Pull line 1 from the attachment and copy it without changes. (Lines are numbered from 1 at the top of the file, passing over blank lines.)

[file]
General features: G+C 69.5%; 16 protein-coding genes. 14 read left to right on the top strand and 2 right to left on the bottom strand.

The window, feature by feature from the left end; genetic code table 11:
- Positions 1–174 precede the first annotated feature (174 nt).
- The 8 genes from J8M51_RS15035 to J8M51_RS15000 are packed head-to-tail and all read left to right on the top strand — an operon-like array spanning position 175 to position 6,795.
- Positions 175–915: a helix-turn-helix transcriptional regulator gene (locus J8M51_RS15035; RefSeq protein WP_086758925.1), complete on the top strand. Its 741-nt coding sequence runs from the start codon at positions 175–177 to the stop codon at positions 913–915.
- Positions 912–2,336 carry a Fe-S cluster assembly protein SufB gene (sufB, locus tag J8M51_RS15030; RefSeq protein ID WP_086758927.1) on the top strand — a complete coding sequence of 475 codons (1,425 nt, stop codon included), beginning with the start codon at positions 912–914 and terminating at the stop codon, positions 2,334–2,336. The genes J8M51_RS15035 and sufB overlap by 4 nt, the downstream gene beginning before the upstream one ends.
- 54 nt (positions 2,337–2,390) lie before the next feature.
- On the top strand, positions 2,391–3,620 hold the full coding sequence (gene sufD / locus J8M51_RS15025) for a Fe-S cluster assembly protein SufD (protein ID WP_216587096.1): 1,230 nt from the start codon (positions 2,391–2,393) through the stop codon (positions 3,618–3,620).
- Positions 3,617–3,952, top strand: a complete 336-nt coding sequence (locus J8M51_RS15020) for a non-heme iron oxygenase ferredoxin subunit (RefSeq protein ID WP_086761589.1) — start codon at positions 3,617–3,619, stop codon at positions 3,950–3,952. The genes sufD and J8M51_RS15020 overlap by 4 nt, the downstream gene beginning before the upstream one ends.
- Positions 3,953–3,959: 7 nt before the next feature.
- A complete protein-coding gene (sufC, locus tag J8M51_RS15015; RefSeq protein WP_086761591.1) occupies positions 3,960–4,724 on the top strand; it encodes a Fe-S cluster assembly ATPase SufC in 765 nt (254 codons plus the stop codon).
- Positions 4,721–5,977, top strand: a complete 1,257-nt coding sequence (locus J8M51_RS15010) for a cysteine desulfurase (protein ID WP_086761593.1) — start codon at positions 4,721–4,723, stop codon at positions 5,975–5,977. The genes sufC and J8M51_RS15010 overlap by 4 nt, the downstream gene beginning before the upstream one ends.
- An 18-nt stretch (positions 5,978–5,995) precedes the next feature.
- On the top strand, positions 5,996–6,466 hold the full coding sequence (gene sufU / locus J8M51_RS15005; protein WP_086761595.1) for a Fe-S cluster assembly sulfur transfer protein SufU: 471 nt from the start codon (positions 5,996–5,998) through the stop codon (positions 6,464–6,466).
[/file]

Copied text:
General features: G+C 69.5%; 16 protein-coding genes. 14 read left to right on the top strand and 2 right to left on the bottom strand.